Tuesday, January 11, 2011

Laundering Electronics

I have become adept at laundering high-tech electronics. I have now ruined at least three cell phone/BlackBerry devices by tossing them into the washing machine.

My latest foray into the world of ruining such things was this past weekend, when I accidentally laundered my wife’s STATE-OWNED BlackBerry. I have little doubt that the Walker administration will soon be making an example of this wanton waste of the resources of the Wisconsin taxpayer.

The two prior destructive incidents took place several years ago, and involved cell phones owned and issued by my then-employer. After I laundered (and destroyed) the second one, the CFO told me the company would no longer provide me with a cell phone. I told her that was fine with me. Her decision was overruled by the CEO a few hours later, who explained to her that this is the sort of thing usually referred to as “an accident”, and that it was not good company policy to have its most senior news anchor potentially unreachable in the case of a public emergency.

The story behind this most recent incident has its roots in my constant nagging of my wife to take a cell phone with her when she forays out into the wilderness, away from our wooded suburban enclave. She announced she was off on one of her many weekend errands, and I yelled down to her “take your cell phone with you.” She has a personal cell phone, which she informed me was out of juice and presently in charge-mode, so she grabbed her STATE-ISSUED BlackBerry and headed out the door. I have lectured her many times on the foolhardiness of going out into the world without a phone, which she can use to quickly summon assistance in the event of an emergency. The free spirit in her resists these overtures.

One of my weekend activities was to look for my resort wardrobe, to begin packing for our Caribbean vacation which begins this coming weekend. I dug out the shorts and “Hawaiian shirts” and tossed them, along with my wife’s Southern Illinois University Alum hoodie and sundry other items already deposited in the laundry basket, into the washing machine.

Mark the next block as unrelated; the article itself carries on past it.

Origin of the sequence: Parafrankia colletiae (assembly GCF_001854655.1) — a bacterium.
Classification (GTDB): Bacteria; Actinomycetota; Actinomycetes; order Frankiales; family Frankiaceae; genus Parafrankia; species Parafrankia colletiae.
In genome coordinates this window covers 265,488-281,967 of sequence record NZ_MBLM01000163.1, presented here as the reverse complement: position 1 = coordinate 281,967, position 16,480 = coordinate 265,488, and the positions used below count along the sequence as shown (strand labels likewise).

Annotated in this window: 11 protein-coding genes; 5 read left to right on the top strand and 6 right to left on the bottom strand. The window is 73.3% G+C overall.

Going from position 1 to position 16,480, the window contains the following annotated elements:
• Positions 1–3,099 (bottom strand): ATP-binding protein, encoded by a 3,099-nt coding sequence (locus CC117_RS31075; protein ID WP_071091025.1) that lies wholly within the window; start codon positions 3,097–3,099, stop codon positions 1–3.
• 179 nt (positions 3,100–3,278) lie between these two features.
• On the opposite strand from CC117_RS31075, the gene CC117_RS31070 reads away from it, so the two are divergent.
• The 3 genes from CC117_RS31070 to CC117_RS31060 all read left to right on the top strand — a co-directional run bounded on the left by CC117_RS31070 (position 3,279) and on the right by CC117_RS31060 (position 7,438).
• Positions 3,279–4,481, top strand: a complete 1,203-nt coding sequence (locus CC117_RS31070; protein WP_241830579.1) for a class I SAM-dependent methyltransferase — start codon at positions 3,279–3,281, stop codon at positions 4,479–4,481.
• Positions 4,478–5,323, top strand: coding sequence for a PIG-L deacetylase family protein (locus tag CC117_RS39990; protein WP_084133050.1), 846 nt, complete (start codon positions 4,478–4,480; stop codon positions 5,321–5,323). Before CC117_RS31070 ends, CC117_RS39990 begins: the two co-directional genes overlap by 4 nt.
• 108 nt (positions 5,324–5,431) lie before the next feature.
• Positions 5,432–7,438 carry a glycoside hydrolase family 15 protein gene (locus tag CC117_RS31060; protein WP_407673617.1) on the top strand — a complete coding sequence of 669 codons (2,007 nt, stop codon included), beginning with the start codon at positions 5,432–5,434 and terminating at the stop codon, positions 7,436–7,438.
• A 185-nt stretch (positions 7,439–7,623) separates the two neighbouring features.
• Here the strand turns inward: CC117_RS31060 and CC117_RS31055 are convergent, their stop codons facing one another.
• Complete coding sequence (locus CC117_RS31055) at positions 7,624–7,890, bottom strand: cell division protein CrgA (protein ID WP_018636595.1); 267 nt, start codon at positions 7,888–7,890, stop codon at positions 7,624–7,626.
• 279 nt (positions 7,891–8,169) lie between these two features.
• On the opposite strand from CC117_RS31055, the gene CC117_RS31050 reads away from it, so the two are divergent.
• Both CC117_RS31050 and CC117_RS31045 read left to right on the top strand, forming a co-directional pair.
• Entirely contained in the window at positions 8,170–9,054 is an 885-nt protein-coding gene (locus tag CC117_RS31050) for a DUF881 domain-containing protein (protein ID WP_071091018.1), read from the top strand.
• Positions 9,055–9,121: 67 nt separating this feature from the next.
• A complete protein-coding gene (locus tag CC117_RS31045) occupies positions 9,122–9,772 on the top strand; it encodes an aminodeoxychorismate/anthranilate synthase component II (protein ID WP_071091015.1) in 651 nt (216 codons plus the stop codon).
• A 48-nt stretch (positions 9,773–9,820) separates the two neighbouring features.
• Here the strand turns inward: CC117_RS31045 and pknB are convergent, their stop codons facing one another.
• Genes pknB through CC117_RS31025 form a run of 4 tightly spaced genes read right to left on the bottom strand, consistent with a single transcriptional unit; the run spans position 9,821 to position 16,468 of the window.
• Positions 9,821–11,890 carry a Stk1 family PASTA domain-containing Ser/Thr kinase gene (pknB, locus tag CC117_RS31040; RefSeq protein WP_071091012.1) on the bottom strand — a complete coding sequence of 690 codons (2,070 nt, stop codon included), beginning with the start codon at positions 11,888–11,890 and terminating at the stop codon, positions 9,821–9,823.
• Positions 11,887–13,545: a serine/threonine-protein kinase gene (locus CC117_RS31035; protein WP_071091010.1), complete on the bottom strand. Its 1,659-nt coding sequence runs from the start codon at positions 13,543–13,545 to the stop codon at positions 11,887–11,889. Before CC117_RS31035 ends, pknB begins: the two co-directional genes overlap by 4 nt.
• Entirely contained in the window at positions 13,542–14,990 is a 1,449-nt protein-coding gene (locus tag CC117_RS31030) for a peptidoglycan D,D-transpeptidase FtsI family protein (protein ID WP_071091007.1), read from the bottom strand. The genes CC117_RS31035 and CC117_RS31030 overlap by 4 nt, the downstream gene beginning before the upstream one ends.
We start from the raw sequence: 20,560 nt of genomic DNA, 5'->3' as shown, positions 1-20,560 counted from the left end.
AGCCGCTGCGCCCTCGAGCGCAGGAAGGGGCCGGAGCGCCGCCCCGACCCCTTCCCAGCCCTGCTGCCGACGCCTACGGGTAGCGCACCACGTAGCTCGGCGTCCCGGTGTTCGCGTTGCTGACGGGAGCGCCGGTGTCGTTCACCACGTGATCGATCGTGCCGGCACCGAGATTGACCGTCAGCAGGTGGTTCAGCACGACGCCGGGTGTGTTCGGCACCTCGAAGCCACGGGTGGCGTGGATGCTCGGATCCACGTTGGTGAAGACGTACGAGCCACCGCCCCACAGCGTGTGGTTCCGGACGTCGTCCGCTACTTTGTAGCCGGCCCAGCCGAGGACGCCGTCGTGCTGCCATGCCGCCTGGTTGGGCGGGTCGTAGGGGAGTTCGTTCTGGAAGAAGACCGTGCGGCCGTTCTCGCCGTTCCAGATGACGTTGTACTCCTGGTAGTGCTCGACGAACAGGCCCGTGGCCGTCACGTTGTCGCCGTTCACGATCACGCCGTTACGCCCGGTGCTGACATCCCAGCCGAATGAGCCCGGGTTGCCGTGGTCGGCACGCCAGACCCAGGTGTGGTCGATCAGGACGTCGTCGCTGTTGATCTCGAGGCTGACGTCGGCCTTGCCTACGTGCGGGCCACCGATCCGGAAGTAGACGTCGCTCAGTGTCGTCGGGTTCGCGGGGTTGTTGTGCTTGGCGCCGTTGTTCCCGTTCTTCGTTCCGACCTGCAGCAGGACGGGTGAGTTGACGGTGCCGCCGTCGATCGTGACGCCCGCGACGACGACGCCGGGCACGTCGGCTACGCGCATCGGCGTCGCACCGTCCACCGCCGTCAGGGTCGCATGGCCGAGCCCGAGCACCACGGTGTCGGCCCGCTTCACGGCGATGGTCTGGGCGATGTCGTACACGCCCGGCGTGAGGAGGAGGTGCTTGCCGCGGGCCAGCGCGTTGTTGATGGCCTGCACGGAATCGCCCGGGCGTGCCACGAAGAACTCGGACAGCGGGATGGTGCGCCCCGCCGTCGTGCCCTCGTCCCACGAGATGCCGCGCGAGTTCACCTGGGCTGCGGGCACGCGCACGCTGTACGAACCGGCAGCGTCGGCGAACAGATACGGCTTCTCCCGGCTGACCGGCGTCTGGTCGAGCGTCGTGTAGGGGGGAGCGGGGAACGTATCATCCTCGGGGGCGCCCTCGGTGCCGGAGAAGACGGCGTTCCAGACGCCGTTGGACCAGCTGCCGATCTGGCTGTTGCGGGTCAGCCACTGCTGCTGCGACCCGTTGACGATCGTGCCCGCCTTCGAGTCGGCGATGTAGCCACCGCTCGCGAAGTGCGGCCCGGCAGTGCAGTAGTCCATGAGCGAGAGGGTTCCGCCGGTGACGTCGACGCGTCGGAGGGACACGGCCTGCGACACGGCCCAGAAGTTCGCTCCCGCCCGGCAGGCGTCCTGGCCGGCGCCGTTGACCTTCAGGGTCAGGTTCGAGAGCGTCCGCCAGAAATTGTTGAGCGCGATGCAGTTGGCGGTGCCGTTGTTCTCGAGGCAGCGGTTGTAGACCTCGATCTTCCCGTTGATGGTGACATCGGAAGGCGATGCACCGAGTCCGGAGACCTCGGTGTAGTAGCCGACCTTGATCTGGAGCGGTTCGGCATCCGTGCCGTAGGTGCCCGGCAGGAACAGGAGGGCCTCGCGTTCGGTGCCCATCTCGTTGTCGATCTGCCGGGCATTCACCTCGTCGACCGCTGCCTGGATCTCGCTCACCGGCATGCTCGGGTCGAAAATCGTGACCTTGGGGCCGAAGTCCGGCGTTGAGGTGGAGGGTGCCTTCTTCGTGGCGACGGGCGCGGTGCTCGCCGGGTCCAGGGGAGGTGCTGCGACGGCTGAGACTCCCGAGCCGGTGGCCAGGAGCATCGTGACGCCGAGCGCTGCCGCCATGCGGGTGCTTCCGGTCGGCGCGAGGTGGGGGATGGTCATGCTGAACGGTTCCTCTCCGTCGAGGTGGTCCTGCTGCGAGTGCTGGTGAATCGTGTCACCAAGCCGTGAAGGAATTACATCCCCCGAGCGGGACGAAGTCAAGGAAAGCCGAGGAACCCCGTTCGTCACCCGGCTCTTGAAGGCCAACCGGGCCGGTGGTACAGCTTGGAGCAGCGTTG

I did NOT check the pockets of my wife’s SIU alum hoodie, one of which contained her STATE-OWNED BlackBerry.

My wife, for those who don’t know, is a senior Public Affairs operative for UW-Health, and is required to be “on-call” 24/7 about 10 weeks each year, to immediately respond to a disaster or significantly newsworthy community event, involving person or persons taken to UW-Hospital. She must run interference for the medical professionals, fielding and responding to the calls of pesky reporters, so the medical professionals can spend 100% of their time practicing medicine, and not responding to calls from reporters and other news producers regarding updates on patient status and whether or not they can “send a live crew over” to “do a live-shot for the 6 o’clock news” and similar such queries.

Hence, the STATE-OWNED and STATE-ISSUED BlackBerry. And a STATE-OWNED and STATE-ISSUED paging device, so if they call her BlackBerry after hours 24/7/365 and she doesn’t answer, they can page her, with a message like “CALL IN RIGHT NOW, WE GOTTA TALK TO YOU ABOUT SOMETHING.”

After discovering what I’d done, I summoned the courage to inform her that I’d laundered her STATE-OWNED BlackBerry. After the initial shock wore off, I posted this information to my Facebook status, and scores of helpful friends made suggestions about how to save the BlackBerry, ranging from the use of a hair dryer to suggestions involving placing the drowned BlackBerry into a bag of rice. None of these stratagems worked.

Two items in conclusion: my wife now has a new STATE-OWNED BlackBerry, and I will be checking ALL the pockets of clothes tossed into the laundry basket before throwing them into the machine and drowning them.


  1. We have a simple rule at my house: Jim does not check pockets before he does laundry. You got anything in your pockets you don't want laundered, you take it out of there, because I ain't responsible otherwise. As a result, I have yet to launder a cell phone. I have laundered a great deal of folding money, however, which by a second house rule, the launderer gets to keep if he finds it.

    OK, that I'll look for.

  2. There ARE such things as halyards for cell-phones.